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Memory & The Resistance

I believe it began with a comment from Bruce Springsteen. Soon after the coup in November 2016, The Boss was asked for his opinion and he said that, he guessed, they (himself, the band, like-minded people everywhere) were now, The Resistance.

Of course, this being America, and the era of the corporate dictatorship, the phrase was soon a marketing tool deployed by nearly everyone to use for their own reasons.

Sadly, because this is America, The Resistance is really nothing more than

this:

Recently I watched a famous actor do an imitation of a famous talk-show host who has been dead for 20 or so years.

I’m old enough to remember when the host was the king of the late night world of television and there were only three networks that mattered. It was a flawless imitation booth affectionate and nuanced and displayed the precision the actor is known for.

It also felt like a hinge that could no longer be well oiled and was due for retirement. It happens like that because when we traffic in ephemera we set ourselves up for irrelevancy. In his essay, Exactitude, from Six Memos for the Next Millennium, Italo Calvino spoke of the dangers of living in a world full of an unending rainfall of video and film each one a sharp point of now yet condemned to fade as memory is replaced with a perpetual what’s next.

Memory is a kind of authority. Authority enforces its own relevancy. It’s not just that one listens to an expert its that one believes in the idea of expertise and in systems that insure the passing of knowledge.

Authority of course, like most things, is easy to abuse and easy to fabricate resulting in charlatans and gangsters of varying danger. There’s the office bully and the schoolyard thug and at the other end of the spectrum there’s the self-appointed goon and his army of malignant trolls who pull off the triple sowcow and stick the landing by, on the one hand, denouncing experts as inherently fraudulent (elitist privileged urban foreign and usually Jews while insisting that they’re not bigots or fascists) and at the same time demanding that they be taken seriously as experts precisely because their ignorance, lack of training, study, and ethics, makes them the perfect person to lead everyone else out of danger to a mythic sort of safety full of prosperity.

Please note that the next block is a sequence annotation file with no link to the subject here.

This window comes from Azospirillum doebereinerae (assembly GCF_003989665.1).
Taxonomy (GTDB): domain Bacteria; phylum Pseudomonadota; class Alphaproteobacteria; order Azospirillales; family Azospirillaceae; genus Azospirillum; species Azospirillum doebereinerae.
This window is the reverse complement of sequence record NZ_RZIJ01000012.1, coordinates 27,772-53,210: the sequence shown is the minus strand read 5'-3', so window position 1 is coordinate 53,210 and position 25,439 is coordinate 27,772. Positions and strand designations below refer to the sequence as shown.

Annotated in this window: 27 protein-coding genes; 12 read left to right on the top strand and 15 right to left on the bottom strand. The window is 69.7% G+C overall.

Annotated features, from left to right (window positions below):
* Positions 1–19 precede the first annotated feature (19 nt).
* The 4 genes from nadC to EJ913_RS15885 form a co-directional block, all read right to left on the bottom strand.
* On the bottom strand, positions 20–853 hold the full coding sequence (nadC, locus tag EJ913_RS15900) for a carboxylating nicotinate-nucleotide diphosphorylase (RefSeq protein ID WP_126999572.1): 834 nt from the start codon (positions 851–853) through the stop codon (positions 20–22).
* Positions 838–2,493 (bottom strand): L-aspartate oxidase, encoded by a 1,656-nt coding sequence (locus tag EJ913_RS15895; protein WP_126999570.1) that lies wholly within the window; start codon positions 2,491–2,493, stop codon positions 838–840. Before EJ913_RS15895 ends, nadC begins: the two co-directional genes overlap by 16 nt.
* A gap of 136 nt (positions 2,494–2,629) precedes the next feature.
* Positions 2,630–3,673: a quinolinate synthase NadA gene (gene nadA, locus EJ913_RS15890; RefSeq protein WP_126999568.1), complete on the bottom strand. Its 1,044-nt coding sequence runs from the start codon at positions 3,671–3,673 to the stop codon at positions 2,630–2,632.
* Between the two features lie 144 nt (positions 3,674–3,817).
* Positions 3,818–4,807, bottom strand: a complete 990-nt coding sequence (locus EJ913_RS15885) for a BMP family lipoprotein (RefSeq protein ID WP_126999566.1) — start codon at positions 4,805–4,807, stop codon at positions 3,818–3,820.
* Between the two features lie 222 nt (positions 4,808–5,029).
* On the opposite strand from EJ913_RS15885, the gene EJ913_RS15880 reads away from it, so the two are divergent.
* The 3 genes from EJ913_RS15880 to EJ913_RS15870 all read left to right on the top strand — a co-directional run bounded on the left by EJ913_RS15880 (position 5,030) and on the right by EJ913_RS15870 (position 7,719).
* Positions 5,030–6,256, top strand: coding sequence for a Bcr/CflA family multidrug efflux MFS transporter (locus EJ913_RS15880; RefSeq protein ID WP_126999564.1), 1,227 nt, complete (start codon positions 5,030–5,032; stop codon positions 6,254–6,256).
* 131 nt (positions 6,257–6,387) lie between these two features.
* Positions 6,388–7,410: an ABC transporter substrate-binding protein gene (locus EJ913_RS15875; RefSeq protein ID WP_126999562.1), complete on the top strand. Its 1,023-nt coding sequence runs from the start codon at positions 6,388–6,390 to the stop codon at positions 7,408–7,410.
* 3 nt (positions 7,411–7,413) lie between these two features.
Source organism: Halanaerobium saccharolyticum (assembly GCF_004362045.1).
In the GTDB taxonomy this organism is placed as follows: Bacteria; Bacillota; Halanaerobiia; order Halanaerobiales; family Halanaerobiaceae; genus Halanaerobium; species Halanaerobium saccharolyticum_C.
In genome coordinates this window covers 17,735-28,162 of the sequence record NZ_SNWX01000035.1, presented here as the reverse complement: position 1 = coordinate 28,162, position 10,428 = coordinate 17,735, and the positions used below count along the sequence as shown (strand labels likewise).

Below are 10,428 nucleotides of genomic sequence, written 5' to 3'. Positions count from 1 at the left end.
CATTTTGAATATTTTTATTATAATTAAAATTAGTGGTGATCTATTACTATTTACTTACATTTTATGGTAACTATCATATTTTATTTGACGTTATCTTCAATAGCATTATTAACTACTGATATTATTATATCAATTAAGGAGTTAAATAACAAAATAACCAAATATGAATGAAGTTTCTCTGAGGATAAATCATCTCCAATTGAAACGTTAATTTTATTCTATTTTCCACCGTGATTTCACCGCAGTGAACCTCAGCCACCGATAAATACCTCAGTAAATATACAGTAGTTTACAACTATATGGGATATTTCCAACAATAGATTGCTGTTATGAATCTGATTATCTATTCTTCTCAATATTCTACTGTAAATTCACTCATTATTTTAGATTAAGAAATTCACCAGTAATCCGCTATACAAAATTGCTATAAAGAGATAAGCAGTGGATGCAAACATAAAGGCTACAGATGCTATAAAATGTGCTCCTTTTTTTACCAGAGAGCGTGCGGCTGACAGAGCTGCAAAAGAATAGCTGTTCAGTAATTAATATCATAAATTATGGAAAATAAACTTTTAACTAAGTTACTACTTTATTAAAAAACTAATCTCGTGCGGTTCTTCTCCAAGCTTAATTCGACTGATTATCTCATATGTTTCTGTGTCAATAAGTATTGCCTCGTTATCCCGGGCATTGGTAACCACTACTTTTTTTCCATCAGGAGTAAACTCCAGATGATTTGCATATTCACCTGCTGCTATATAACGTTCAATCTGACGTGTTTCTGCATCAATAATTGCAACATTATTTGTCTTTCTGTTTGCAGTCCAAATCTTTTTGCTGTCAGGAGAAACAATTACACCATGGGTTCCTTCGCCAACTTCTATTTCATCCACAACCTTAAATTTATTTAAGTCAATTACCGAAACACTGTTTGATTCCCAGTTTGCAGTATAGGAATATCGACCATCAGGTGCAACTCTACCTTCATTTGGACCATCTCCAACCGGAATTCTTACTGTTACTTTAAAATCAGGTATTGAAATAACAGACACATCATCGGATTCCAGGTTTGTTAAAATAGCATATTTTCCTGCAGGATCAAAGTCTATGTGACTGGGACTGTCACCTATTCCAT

Sandcastles are often fun to build and people with a certain talent can construct wonders that, of course, everyone knows, can’t last. Certain monks can be found who make mandalas out of sand precisely because existence is fleeting and our gestures, or efforts at endurance let alone eternity, are in the end fated to fail.

Years ago a group of monks visited a professional baseball team. They spent days making a sand mandala and it was wrecked by a child who saw a vast stretch of colored sand and quite naturally thought – that’s for me. The monks were of course not upset. It was, they said, the natural order of things and a perfect illustration of their point.

They also stopped by the locker room of the baseball team, chatted with the players and, when asked, blessed the bat of the team’s third baseman. Who hit three home runs that day.

Yes, he was a well-established slugger but, he had faith and the monks had blessings and the home team won.

Everything fades. And yet, paradoxically, knowing that, and understanding the significance of how things pass, requires knowledge. It even requires, wisdom.

At the end of Fahrenheit 451, the rebels have set themselves the task of remembering. Each of them becomes the keeper of a portion of a book so that when asked they will recite it and pass it on to the listener. They are libraries and they are books and they are essential.

They are, having taken action, and set themselves on the gears of the machine, the genuine resistance.

 

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